"Receiving something tangible is so much more personable than an email or text message," Gina Mulligan tells PEOPLE of her 2009 Stage 1 breast cancer diagnosis

By Rose Minutaglio
May 19, 2016 11:30 AM

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Gina Mulligan knows from experience that handwritten letters have the power to heal.

After the epistolary novelist from Folsom, California, finished treatments for breast cancer in 2011, she had an inspired idea – write snail mail with words of encouragement to breast cancer patients.

“Getting letters and cards in the hospital is what got me through my own battle,” Mulligan, 47, tells PEOPLE of her 2009 Stage 1 breast cancer diagnosis. “The stationary and the handwriting made it feel like a gift! It was warm, and receiving something tangible is so much more personable than an email or text message.”

With the help of friends and family, Mulligan founded her national non-profit, Girls Love Mail, in August 2011. She recruited a handful of volunteers to come to her house and write letters to breast cancer patients, which she then dropped off at local California cancer centers.

Since then, the organization has sent letters to 63,000 women at 152 different centers across America – but Mulligan dreams of ultimately getting a letter in the hands of every single breast cancer patient in the country.

Gina Mulligan
Gina Mulligan

Mulligan remembers the first letter she wrote for Girls Love Mail in 2011.

“It was emotional, more emotional than I write now, and I shared my own experiences with cancer,” she explains. “But it was heartfelt and honest and I wanted the woman who read it to know that we, as women, are strong and that we, as women, are fighters and survivors.”

She says she encourages her 3,000 letter-writing volunteers to be positive, share their own survival stories (if they have them) and “make it personal.”

“As patients get bad news and they are trying to navigate this cancer maze, they love the idea of having something positive to keep them going,” says Mulligan. “When you go into radiation chambers, you’re in there by yourself, you feel very alone so we hope patients can remember their letters to remind them they aren’t alone. It raises spirits.”

Girls Love Mail letters
Gina Mulligan

Breast cancer survivor Julie Zander remembers receiving her letter in April 2015 while at Kellogg Cancer Center in Evanston, Illinois.

“It was from an 8-year-old boy and it just made my heart melt,” Zander, 52, tells PEOPLE. “There’s something about receiving a surprise letter from a stranger that immediately lifts your spirits.

The mother of two still has the note.

“It brings comfort,” she explains. “This little boy was so innocent and honest and it absolutely meant the world to me in my moment of panic and depression.”

Julie Zander
Julie Zander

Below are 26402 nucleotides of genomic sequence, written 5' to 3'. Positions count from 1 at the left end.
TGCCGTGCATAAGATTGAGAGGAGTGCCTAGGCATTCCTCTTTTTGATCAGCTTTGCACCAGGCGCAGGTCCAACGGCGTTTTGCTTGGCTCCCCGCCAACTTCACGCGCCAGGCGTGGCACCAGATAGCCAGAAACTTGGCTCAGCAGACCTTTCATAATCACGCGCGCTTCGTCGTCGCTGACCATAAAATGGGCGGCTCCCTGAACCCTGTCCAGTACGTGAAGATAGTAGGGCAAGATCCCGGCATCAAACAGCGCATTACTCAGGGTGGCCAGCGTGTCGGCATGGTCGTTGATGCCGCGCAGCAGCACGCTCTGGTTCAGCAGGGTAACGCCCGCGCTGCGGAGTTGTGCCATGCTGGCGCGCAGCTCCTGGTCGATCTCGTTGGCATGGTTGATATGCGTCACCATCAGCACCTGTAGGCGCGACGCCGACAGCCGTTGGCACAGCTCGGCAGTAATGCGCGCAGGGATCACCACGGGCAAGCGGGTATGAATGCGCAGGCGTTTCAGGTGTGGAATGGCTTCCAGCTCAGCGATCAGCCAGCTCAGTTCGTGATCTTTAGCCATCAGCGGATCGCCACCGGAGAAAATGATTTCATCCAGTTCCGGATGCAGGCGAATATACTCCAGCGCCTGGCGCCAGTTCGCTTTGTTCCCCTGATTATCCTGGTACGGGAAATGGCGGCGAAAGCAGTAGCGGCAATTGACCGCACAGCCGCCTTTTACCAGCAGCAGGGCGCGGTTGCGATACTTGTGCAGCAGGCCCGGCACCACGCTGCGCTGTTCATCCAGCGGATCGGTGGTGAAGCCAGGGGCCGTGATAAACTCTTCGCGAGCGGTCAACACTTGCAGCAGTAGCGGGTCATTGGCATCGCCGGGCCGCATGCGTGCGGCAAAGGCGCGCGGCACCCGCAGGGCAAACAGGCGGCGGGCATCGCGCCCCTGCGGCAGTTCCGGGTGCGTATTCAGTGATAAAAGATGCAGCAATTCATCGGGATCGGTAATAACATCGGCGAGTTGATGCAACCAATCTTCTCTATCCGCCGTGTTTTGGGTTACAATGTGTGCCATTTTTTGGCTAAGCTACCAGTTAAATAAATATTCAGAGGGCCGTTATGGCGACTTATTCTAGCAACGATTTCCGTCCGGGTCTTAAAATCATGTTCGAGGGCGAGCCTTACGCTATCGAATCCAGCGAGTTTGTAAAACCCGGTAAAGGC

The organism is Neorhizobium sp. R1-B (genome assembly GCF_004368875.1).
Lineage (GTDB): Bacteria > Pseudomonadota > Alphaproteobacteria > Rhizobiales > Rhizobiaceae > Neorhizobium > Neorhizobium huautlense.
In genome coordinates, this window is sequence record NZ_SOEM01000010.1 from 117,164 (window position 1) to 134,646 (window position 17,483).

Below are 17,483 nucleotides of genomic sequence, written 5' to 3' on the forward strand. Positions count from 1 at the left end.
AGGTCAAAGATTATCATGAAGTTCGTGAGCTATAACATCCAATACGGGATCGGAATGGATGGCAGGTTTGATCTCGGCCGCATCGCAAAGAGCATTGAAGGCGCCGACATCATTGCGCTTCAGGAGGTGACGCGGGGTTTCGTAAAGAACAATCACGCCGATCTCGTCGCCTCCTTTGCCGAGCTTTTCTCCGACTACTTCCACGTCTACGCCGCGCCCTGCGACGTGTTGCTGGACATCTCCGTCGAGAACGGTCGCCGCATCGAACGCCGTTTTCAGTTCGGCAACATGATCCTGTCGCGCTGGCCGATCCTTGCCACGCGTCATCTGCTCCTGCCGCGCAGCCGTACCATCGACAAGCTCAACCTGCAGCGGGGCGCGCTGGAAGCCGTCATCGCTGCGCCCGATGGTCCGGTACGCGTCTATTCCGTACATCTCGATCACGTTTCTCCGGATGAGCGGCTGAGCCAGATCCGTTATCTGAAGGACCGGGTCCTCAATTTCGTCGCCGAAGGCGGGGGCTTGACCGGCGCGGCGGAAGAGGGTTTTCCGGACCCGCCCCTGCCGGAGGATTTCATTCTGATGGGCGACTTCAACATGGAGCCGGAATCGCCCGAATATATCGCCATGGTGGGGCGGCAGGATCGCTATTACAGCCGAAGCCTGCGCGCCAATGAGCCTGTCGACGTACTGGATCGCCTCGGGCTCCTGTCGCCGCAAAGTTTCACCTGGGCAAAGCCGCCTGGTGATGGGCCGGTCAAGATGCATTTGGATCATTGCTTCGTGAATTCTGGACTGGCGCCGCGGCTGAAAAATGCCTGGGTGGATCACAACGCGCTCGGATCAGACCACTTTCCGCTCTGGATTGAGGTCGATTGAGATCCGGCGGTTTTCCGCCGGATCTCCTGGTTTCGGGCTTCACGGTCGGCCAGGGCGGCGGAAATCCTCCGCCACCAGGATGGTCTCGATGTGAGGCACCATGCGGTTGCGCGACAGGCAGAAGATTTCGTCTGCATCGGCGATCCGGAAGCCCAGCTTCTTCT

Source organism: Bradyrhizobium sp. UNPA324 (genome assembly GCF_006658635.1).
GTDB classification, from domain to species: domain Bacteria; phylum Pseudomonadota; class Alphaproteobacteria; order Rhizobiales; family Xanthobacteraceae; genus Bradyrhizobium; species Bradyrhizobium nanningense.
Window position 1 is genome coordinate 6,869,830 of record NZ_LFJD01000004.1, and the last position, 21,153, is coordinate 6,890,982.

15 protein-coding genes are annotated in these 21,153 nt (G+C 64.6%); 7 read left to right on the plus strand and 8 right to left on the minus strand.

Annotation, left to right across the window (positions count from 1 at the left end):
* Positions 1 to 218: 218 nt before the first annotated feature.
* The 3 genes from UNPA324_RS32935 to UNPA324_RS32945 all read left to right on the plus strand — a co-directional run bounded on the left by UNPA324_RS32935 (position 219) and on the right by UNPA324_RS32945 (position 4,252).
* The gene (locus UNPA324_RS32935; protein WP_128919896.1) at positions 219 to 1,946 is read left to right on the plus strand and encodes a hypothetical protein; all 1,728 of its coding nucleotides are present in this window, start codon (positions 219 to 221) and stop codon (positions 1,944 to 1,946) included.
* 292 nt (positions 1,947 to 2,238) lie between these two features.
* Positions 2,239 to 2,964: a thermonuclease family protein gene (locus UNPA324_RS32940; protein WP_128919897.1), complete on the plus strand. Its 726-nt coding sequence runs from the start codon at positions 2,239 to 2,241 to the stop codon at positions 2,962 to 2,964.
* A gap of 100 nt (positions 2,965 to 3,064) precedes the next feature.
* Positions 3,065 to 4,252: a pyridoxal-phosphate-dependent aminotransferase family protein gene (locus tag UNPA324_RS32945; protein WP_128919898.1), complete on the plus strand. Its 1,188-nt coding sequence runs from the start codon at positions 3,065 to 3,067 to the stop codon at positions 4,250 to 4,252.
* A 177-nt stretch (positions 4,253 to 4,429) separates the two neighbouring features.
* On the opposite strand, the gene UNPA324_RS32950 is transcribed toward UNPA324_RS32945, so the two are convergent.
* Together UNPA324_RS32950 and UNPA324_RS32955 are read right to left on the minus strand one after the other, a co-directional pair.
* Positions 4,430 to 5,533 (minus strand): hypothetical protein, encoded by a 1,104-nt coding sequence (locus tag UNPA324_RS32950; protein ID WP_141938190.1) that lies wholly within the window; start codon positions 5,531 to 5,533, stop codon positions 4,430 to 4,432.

Half of the Girls Love Mail volunteer writers are breast cancers survivors and others come from school groups, Girl Scout troops and sorority/fraternity organizations.

“Anyone can write a letter, though,” says Mulligan. “We have so many women who begin their letters with ‘Dear Sister’ or ‘Dear Friend,’ accompanied with words of encouragement.”

She adds, “These letters can be a source of distraction from their problems, and it’s very humbling to know that there are so many people out there who care.”

Mulligan and her team of 15 volunteers at Girls Love Mail read each letter carefully before they send them off to the cancer centers.

“We get tons from children in classrooms saying, ‘Get well!’ ” she says. “We also have letters that talk about celebrating the writer’s own milestones and encouraging patients to do the same.”

Pearl Cox
Gina Mulligan

“A little encouragement can make a whole lot of difference,” Pearl Cox, a 78-year-old Girls Love Mail volunteer, tells PEOPLE. “I’ve been there before and for women that don’t have families and are alone, it can be so, so scary. It can feel like the whole world is caving in.”

Cox, a breast cancer survivor of 26 years, works with Mulligan to read the hundreds of letters that come in each month.

“In this crazy world, there are so many selfless and kind and loving people in the world that will take the time the time out to write a letter of encouragement even if they don’t know who the recipient is,” she says. “If I can send out a letter and it makes them happy, then I feel like I’ve done what I set out to do.”

Girls Love Mail volunteers writing letters
Gina Mulligan

Girls Love Mail relies heavily on volunteers and donations to provide letters and cover postage costs. A portion of the proceeds from Mulligan’s debut novel, Remember the Ladies, will go towards buying stamps.

“I’m not going to stop writing letters until every woman with breast cancer in the country receives one,” says Mulligan. “It’s that important.”

She adds, “I still keep all of the letters I received when I get breast cancer in a basket, I take them out from time to time and reread them. It reminds me that people care.”

For more information on Girls Love Mail guidelines and how to become a letter writer, visit girlslovemail.com.

All letters should include your full name and a return address on the mailing envelope and can be sent to:

Girls Love Mail
193 Blue Ravine Road, Suite 120
Folsom, California 95630

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